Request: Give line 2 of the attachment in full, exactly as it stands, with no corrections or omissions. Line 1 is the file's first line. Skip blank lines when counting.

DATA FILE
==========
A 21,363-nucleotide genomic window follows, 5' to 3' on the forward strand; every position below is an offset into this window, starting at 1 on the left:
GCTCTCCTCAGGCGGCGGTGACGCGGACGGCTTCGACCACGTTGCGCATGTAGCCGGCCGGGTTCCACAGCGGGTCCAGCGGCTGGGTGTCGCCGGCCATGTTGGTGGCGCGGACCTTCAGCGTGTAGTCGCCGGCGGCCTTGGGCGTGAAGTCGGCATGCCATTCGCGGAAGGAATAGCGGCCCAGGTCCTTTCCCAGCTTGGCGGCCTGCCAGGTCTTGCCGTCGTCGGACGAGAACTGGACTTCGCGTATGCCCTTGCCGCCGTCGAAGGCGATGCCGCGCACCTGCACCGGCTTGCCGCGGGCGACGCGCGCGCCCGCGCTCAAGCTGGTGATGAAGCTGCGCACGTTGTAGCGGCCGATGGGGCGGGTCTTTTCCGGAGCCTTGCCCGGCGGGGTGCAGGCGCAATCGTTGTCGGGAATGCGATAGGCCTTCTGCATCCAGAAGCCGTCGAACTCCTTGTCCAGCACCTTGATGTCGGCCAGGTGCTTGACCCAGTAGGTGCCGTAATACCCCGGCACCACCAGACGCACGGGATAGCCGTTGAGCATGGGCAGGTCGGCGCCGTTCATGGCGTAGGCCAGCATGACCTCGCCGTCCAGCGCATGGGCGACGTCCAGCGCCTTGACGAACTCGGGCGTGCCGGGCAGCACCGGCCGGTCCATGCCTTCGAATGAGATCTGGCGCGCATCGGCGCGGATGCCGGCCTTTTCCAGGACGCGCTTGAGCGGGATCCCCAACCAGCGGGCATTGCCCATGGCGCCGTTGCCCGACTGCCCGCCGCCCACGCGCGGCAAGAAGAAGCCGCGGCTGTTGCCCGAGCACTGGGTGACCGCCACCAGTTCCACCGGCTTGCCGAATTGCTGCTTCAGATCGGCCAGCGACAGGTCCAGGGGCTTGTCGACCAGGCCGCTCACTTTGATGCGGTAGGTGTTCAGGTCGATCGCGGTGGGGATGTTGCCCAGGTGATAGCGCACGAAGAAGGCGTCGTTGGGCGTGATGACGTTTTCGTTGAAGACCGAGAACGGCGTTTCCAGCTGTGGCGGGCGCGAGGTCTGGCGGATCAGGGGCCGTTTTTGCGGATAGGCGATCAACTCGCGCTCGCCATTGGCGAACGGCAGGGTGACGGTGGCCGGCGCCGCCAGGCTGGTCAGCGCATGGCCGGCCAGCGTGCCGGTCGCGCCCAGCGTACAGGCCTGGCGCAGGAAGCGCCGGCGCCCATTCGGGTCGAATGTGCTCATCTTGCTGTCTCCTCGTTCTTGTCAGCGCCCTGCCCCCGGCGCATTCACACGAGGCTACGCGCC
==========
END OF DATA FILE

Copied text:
GCTCTCCTCAGGCGGCGGTGACGCGGACGGCTTCGACCACGTTGCGCATGTAGCCGGCCGGGTTCCACAGCGGGTCCAGCGGCTGGGTGTCGCCGGCCATGTTGGTGGCGCGGACCTTCAGCGTGTAGTCGCCGGCGGCCTTGGGCGTGAAGTCGGCATGCCATTCGCGGAAGGAATAGCGGCCCAGGTCCTTTCCCAGCTTGGCGGCCTGCCAGGTCTTGCCGTCGTCGGACGAGAACTGGACTTCGCGTATGCCCTTGCCGCCGTCGAAGGCGATGCCGCGCACCTGCACCGGCTTGCCGCGGGCGACGCGCGCGCCCGCGCTCAAGCTGGTGATGAAGCTGCGCACGTTGTAGCGGCCGATGGGGCGGGTCTTTTCCGGAGCCTTGCCCGGCGGGGTGCAGGCGCAATCGTTGTCGGGAATGCGATAGGCCTTCTGCATCCAGAAGCCGTCGAACTCCTTGTCCAGCACCTTGATGTCGGCCAGGTGCTTGACCCAGTAGGTGCCGTAATACCCCGGCACCACCAGACGCACGGGATAGCCGTTGAGCATGGGCAGGTCGGCGCCGTTCATGGCGTAGGCCAGCATGACCTCGCCGTCCAGCGCATGGGCGACGTCCAGCGCCTTGACGAACTCGGGCGTGCCGGGCAGCACCGGCCGGTCCATGCCTTCGAATGAGATCTGGCGCGCATCGGCGCGGATGCCGGCCTTTTCCAGGACGCGCTTGAGCGGGATCCCCAACCAGCGGGCATTGCCCATGGCGCCGTTGCCCGACTGCCCGCCGCCCACGCGCGGCAAGAAGAAGCCGCGGCTGTTGCCCGAGCACTGGGTGACCGCCACCAGTTCCACCGGCTTGCCGAATTGCTGCTTCAGATCGGCCAGCGACAGGTCCAGGGGCTTGTCGACCAGGCCGCTCACTTTGATGCGGTAGGTGTTCAGGTCGATCGCGGTGGGGATGTTGCCCAGGTGATAGCGCACGAAGAAGGCGTCGTTGGGCGTGATGACGTTTTCGTTGAAGACCGAGAACGGCGTTTCCAGCTGTGGCGGGCGCGAGGTCTGGCGGATCAGGGGCCGTTTTTGCGGATAGGCGATCAACTCGCGCTCGCCATTGGCGAACGGCAGGGTGACGGTGGCCGGCGCCGCCAGGCTGGTCAGCGCATGGCCGGCCAGCGTGCCGGTCGCGCCCAGCGTACAGGCCTGGCGCAGGAAGCGCCGGCGCCCATTCGGGTCGAATGTGCTCATCTTGCTGTCTCCTCGTTCTTGTCAGCGCCCTGCCCCCGGCGCATTCACACGAGGCTACGCGCC